Loon took a different route, introducing an online quiz on its Web site (loonmtn.com) called Peeps (Park Education and Etiquette Program). During a quiz that takes about 15 minutes, snowboarders and skiers see tutorials on terrain park signs and other fundamentals that foster safe behavior. The lessons are grouped in chapters with a quiz at the end of each. Users cannot advance to the next chapter until passing the preceding quiz. The quiz is narrated, with charts and illustrations demonstrating certain moves and techniques. And there are many messages along the way, like this one: “Respect gets respect. No one likes a punk.”
Successfully completing the quiz generates a voucher that can be redeemed for various services and prizes at Loon and from neighborhood sponsors.
“We didn’t want to turn anyone away, and we thought if it was fun, the kids might learn more,” Mr. Scambio said of the program.
It doesn’t take long to see that Loon has attracted a devoted terrain park following. Mr. Scambio said that preteens, teenagers and college students once bought about 17 percent of all tickets at Loon three years ago. That figure is now closer to 35 percent.
“I started coming five years ago with my parents, and at first I just went to the small parks,” said Jason Brown, 14, of Mattapan, Mass. “Now I practically live in the big one, LMP. Basically, I go there all day and don’t go anywhere else.”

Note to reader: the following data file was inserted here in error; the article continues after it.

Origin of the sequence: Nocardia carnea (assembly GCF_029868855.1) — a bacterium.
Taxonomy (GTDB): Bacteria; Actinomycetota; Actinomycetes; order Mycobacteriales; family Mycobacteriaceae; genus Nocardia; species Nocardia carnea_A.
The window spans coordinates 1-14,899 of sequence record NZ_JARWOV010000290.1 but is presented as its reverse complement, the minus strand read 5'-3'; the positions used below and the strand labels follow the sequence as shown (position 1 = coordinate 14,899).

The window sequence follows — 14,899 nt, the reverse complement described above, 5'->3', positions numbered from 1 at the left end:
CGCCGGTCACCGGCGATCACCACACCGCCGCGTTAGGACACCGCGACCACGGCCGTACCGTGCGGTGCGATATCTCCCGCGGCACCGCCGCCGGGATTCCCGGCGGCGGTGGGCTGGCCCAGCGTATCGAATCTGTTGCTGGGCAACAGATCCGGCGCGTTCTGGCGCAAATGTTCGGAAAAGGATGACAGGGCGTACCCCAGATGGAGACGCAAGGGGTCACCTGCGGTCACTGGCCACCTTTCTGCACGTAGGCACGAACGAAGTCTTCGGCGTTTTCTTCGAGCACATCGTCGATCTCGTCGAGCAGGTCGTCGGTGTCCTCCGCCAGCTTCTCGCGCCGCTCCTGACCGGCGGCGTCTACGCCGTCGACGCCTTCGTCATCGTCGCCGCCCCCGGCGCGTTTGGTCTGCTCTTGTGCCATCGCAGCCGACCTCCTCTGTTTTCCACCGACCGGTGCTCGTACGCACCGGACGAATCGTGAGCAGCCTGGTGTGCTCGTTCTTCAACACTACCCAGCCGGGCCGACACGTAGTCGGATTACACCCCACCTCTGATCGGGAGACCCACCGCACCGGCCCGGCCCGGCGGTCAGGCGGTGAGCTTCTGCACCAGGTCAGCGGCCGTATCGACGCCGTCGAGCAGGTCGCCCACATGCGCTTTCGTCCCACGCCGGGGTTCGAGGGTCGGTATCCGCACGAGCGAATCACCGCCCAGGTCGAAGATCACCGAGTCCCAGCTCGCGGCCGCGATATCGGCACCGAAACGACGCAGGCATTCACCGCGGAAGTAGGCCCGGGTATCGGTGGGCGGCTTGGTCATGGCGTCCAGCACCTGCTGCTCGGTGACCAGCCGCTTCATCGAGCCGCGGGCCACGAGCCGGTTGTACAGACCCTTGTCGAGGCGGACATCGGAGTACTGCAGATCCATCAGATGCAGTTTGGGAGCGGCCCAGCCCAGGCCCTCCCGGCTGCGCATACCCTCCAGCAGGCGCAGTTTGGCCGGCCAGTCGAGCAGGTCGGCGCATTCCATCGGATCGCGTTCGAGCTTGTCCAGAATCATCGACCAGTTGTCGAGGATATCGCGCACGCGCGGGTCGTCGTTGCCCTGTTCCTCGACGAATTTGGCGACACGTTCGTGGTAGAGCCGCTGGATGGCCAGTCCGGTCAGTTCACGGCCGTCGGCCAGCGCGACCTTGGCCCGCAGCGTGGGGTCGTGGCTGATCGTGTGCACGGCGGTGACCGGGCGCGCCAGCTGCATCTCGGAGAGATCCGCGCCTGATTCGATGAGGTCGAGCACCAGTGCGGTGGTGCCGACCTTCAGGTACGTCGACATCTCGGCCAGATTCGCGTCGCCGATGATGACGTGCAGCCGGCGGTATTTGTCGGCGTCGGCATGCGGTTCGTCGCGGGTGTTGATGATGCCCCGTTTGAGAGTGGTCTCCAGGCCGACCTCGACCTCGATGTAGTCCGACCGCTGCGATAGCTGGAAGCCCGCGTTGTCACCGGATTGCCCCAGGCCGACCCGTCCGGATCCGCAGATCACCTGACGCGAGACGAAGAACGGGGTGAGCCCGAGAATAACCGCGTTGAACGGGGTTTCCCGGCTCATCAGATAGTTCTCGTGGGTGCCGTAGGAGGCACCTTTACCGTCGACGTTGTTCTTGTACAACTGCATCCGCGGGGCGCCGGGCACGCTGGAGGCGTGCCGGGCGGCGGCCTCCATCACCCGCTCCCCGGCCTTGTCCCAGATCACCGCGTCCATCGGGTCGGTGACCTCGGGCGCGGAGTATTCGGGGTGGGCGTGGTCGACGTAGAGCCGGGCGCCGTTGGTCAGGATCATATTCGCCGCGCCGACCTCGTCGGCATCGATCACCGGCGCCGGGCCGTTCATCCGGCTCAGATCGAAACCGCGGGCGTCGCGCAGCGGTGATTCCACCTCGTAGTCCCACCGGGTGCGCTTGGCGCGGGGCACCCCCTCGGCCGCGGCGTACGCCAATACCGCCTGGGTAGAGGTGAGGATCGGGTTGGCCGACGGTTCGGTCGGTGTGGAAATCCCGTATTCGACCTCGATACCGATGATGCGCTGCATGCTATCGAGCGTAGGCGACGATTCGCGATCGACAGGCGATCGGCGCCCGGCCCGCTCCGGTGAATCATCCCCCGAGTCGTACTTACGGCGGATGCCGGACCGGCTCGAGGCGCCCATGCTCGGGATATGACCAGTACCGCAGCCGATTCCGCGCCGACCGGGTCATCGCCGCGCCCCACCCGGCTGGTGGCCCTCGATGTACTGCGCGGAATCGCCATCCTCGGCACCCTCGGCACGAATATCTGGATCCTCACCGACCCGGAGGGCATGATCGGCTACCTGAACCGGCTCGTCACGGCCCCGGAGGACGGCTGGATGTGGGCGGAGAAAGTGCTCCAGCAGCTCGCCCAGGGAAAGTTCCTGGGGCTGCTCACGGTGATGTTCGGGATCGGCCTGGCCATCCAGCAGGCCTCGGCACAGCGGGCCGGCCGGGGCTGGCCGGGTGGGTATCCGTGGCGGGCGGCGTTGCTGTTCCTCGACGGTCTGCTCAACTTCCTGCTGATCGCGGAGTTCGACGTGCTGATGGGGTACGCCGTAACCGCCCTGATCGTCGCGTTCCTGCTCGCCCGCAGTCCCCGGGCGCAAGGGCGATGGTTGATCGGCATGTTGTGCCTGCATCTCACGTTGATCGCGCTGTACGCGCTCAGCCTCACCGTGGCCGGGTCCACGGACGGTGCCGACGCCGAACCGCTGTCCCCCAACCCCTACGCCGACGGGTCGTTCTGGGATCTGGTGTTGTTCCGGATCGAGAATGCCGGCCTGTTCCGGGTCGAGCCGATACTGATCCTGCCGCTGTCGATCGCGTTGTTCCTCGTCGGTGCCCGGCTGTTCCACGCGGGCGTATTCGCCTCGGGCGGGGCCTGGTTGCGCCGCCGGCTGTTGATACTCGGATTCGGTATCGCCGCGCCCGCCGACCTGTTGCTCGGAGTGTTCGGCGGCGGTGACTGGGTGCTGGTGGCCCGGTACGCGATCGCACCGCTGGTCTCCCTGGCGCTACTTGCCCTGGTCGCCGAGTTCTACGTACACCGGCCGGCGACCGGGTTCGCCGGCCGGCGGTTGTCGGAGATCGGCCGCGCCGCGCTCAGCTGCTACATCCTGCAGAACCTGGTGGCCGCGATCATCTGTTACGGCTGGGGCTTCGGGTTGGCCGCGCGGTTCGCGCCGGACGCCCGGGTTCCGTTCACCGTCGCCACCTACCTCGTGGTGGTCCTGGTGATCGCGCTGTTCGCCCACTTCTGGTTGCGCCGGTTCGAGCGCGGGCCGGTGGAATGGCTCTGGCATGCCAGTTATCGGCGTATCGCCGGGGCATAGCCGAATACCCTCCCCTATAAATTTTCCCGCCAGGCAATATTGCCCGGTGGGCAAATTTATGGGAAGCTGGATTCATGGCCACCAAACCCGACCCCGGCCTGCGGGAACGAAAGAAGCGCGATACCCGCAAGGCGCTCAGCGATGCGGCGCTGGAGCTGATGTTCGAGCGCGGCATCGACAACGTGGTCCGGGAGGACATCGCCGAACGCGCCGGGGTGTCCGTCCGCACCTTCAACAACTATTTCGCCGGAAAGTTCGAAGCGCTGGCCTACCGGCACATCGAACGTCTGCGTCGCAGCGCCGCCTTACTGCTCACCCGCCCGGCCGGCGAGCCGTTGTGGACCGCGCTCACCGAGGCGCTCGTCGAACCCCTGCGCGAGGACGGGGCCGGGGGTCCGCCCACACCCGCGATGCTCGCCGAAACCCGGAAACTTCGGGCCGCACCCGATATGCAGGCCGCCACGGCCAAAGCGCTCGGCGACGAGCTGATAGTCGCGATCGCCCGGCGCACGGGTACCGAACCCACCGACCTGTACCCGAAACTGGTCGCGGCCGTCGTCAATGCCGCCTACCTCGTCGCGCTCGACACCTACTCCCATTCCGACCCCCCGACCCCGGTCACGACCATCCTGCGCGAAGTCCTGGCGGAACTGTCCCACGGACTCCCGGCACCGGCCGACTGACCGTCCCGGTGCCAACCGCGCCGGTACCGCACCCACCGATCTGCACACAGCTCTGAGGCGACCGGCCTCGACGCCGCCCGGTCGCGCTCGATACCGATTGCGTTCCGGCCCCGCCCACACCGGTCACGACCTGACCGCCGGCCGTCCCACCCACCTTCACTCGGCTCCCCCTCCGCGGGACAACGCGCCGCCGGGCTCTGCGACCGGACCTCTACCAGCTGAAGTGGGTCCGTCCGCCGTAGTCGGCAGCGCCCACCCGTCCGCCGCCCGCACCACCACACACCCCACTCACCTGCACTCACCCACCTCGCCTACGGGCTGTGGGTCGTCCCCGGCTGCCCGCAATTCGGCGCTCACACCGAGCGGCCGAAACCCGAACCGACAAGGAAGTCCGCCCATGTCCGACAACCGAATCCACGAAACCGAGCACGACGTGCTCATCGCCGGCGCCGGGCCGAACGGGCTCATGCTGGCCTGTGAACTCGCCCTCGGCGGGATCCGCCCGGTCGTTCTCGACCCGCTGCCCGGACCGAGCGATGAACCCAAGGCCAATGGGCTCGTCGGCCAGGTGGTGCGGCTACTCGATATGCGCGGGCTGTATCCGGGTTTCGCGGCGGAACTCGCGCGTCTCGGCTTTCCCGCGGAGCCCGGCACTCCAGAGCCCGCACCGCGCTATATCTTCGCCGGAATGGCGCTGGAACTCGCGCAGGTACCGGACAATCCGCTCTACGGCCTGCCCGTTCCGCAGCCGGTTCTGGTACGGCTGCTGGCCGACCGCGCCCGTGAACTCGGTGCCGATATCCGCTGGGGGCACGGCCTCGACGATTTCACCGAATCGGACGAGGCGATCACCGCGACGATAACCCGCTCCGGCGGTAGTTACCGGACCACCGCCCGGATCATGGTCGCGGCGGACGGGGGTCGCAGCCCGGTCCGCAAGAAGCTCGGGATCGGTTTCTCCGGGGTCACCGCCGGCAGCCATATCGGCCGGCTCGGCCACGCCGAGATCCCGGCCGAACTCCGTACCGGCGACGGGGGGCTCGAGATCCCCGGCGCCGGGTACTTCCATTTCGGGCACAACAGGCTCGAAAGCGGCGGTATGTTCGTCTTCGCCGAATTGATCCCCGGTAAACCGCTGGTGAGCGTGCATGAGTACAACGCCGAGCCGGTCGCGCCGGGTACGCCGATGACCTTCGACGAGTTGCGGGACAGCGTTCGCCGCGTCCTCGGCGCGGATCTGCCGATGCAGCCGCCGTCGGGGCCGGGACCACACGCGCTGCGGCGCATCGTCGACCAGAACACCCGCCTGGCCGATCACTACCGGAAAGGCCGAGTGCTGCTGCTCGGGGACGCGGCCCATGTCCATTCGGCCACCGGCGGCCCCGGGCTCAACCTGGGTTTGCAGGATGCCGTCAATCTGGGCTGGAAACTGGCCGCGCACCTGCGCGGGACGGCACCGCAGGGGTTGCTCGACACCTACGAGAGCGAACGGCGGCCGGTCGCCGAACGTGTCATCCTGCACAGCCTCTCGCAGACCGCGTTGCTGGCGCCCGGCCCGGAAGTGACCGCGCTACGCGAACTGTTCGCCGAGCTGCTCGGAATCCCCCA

LMP is Loon Mountain Park, the resort’s nearly mile-long signature park, and it has a lot of appeal — big jumps, several rails, boxes and a 36-foot wall ride. It’s a long, wild trip down, not for beginners. But Loon has a handful of smaller parks, where novices can introduce themselves to scaled-down versions of features common to terrain parks. Those are pressure-free places to practice and develop.
A standard lift ticket — daily prices range from $43 to $73 — is good for access to all trails and parks.
It’s easy to see that the science of building terrain parks has come a long way in a decade.
“We’ve learned, for example, that it’s very important to build in obvious places for people to stop,” Mr. Scambio said during a tour of LMP in December. “One, you want people to catch their breath. Then maybe they will think and plan the rest of their trip down. Two, you want to show them where it’s safe to stop, so they don’t stop where it’s dangerous to stop. And three, let’s face it, part of the park culture is watching other people.”
Loon is not, by a long shot, entirely about its terrain parks. It’s a big mountain with more than 2,000 feet of vertical-drop and top-to-bottom trails, tree skiing and bump runs. It’s a pleasant, wide-open skiing and riding mountain. Last year Loon also opened a $16 million expansion, South Peak, that offers views of Franconia Notch and several new trails, including Loon’s first double-black-diamond trail, Rip Saw.
For about another three weeks, there will be distinctive, and often delightful, spring skiing conditions in New Hampshire. On a recent visit to the region, visitors were making turns in the soft snow wearing T-shirts or wind breakers.
“The goal is to make everyone feel like they belong,” Mr. Scambio said. “That’s not always easy with a snow sports market that’s changing every 5 or 10 years. But we’re trying.”